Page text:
Generally, it is believed that there has to be a causal relationship for any action. If it is believed that action is also possible without causation, all the work keeps on getting generated forever. However, it doesn’t work that way. According to the proponents of Asatkaryavada – the theory of non-existent effect – it is not so. The relationship exists only with Sat and not with Asat.
Asatve Nasti Sambandh; Karanai Satvsagibhi: ||
Sambandhasya Chotpati-Michchhato Na Vyavasthiti || 1 ||
[The causes influenced by the Sat do not indulge with Asat. There is a result even without causation, which nullifies the existence of causation.]
Whenever causation takes place between two things making one of them increase weight and size, one should consider the fact that both things are different. As in when we add one kilogram of ghee with one kilogram of flour, it makes two kilograms, but the result also increases. The same mixture becomes three kilograms if we add one kilogram of jaggery and the result triples. Thus, we can understand that ghee, flour, and jaggery are three different things. However, the weight of threads is the same as the weight of the clothes, so as the weight of the pot is the same as its soil; they are but one. If they were different, the result or weight would have been different. Satkaryavada believes that since cause and effect are not separate, the effect also has power like the cause. One wonders; if cause and effect are one and not separate entities, why are they known by two different names? What are they? Is the latent effect same as the cause? Is the non-clear and manifest cause same as an effect? For example, when the threads are not woven together, the cloth is latent, and when they are interwoven, the cloth becomes manifested, and we recognize the cloth. It is like the organs of a tortoise hidden in its shell; unless they are revealed, we cannot see them. In the same way, the cause is latent in the situation and becomes manifested when it is expressed.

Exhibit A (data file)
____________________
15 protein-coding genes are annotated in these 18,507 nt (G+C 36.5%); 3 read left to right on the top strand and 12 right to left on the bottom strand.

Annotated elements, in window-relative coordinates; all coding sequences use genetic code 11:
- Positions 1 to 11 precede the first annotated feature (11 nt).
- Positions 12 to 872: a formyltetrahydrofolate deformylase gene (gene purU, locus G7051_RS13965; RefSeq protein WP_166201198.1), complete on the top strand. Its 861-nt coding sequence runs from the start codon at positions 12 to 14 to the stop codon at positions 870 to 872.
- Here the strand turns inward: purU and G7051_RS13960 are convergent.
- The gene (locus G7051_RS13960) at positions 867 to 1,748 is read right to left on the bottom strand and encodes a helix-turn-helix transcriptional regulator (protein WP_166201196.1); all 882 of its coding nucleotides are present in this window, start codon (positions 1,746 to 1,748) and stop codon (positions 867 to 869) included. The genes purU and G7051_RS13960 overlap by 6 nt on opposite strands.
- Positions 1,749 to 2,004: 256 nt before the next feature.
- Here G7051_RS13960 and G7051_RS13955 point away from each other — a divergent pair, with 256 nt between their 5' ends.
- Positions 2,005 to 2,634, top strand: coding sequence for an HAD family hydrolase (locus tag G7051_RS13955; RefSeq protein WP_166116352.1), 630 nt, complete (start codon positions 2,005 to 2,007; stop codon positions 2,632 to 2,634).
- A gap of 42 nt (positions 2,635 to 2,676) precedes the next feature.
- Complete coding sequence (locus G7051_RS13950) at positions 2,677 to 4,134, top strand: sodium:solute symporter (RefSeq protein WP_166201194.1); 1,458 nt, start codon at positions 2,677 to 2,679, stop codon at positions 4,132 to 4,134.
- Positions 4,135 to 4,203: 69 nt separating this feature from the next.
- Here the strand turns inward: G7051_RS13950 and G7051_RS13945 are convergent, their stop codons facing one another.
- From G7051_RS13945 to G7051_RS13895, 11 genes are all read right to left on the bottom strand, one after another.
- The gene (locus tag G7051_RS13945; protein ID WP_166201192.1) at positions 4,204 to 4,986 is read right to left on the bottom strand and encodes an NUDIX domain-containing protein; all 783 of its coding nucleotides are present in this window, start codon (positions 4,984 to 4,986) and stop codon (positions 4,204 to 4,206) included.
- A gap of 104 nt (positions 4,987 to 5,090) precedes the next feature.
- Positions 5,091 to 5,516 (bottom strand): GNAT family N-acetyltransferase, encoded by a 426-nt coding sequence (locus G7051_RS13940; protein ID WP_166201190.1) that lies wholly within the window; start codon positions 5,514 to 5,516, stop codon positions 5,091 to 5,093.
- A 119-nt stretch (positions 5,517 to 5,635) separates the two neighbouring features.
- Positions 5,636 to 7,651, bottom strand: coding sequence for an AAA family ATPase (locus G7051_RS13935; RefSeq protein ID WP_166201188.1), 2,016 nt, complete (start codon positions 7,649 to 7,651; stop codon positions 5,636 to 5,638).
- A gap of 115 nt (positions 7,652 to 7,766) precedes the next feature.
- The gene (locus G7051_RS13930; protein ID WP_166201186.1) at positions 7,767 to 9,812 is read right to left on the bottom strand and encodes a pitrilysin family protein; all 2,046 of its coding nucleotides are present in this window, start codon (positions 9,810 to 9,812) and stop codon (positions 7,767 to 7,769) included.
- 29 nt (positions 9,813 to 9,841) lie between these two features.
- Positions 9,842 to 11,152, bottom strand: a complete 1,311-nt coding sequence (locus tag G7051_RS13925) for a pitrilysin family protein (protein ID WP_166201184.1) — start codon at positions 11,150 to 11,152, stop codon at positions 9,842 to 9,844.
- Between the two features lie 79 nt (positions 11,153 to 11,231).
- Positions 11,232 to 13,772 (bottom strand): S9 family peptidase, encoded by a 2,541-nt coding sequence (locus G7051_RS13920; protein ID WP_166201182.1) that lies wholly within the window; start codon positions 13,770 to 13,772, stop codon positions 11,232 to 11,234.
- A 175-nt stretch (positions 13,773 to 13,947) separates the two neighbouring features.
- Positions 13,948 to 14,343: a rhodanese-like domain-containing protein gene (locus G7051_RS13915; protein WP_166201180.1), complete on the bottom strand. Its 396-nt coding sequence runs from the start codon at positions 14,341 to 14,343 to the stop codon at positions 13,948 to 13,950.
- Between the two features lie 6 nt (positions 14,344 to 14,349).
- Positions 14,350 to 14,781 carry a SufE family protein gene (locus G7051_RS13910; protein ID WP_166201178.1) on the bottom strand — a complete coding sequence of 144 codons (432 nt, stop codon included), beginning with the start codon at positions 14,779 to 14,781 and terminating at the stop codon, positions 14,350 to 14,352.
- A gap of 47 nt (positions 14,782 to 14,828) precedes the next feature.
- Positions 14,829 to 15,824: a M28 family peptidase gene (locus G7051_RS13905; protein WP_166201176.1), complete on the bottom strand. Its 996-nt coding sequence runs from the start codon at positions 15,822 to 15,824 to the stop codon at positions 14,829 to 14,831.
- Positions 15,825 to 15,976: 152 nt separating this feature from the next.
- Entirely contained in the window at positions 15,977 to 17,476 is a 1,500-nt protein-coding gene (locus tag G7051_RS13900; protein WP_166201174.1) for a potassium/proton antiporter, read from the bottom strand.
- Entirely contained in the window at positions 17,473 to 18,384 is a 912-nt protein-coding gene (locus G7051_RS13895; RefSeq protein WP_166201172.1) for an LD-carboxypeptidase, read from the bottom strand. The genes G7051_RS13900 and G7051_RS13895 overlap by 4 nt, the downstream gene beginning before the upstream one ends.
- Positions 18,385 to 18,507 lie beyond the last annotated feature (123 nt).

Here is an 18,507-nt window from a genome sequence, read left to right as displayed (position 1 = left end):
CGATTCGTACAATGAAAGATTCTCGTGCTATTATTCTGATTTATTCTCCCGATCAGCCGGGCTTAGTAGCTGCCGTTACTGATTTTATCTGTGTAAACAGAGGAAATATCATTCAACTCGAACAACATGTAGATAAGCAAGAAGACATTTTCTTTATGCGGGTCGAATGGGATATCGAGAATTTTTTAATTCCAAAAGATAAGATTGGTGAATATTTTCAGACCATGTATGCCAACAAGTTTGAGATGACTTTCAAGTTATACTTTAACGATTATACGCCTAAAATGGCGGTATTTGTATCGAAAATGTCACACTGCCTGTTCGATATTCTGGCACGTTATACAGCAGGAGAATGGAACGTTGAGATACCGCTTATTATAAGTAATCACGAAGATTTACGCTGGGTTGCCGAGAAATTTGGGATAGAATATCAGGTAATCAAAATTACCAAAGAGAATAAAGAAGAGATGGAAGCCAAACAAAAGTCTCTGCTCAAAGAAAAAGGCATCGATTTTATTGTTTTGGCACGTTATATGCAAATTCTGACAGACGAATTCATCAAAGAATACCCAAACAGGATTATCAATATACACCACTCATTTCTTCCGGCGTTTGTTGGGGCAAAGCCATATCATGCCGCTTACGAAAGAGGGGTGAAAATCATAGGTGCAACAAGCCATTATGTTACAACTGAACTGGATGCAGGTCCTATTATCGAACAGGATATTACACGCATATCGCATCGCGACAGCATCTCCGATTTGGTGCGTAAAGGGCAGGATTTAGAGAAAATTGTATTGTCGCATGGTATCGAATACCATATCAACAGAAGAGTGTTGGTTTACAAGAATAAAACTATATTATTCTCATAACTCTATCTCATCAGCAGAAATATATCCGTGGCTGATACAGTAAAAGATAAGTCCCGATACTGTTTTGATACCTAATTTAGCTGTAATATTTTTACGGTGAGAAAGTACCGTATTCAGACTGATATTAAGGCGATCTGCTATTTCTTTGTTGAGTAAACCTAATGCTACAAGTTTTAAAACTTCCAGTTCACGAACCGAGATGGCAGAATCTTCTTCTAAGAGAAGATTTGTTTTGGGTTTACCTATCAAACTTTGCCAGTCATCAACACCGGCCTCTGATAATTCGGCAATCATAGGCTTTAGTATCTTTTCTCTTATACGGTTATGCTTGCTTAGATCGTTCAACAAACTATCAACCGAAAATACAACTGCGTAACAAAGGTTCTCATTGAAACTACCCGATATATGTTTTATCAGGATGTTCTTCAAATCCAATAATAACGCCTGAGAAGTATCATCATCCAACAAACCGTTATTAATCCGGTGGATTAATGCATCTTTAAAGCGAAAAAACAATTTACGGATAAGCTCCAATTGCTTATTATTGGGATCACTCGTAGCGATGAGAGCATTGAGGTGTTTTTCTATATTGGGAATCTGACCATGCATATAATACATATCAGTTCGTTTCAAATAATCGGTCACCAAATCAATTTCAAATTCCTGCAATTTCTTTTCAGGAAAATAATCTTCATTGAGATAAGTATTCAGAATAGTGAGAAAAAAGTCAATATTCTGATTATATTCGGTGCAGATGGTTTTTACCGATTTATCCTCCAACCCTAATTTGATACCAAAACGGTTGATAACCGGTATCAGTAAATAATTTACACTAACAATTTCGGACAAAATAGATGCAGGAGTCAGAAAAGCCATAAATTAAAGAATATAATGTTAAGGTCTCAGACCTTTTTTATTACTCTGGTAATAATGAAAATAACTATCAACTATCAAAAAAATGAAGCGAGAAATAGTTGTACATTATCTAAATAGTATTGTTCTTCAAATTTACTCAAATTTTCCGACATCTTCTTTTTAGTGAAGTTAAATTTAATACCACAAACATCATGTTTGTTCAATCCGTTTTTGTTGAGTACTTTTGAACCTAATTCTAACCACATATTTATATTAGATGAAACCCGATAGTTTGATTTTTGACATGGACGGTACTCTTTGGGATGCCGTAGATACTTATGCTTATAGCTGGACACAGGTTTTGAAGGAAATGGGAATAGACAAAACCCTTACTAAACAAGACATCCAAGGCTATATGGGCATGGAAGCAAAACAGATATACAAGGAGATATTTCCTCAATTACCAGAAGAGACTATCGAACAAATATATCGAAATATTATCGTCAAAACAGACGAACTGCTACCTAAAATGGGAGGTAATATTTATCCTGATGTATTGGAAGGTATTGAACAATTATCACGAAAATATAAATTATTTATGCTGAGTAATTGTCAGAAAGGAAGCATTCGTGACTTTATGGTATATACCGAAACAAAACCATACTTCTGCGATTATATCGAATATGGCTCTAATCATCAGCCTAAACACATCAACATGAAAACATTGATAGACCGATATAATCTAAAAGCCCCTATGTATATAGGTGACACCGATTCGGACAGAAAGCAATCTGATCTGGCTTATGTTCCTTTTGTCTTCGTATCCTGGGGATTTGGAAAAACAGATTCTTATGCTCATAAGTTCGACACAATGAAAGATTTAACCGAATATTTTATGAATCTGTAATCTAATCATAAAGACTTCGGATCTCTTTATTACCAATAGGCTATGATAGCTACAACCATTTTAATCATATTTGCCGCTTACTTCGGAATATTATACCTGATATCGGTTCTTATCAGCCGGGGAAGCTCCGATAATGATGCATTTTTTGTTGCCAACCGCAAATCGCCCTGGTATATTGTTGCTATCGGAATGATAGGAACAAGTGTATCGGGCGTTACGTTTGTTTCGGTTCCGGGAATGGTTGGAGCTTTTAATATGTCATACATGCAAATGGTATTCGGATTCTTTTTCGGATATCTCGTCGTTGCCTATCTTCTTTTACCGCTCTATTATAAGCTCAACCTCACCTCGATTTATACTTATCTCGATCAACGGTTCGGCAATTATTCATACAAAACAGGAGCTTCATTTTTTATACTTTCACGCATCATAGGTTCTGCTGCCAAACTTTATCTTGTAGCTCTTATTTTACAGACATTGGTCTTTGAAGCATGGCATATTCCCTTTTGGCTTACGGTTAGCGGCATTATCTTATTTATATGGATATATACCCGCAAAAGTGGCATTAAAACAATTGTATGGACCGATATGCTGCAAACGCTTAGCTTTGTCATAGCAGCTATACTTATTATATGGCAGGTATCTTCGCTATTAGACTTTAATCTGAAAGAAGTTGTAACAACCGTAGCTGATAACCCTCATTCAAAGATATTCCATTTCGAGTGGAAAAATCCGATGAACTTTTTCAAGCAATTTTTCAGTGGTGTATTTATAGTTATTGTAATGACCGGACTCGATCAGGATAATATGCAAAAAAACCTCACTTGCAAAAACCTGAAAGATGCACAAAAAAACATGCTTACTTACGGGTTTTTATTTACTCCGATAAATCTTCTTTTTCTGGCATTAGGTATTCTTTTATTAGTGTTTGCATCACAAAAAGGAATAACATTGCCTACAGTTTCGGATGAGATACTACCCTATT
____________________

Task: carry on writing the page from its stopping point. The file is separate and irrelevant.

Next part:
There is a clear difference between jnana (knowledge) and vijnana (science). The first is gained only through inner self whereas the second could be gained through the facts of the perceptible world. The former is based on consciousness whereas the latter is grounded on intellect. There is only one entity that connects intellect with consciousness, which is mind. However, we should be careful that our mind does not become a store-house because we are dependent on the memories, social conditioning, customs, religion, dialogues, and disputes of the past. Somehow, we want to be liberated by the feeble support of leaders, books, and preachers. It is futile because all these entities enslave us rather than liberating us. It reminds me of a beautiful example, what if we anchor the boat to the shore and then try to paddle it!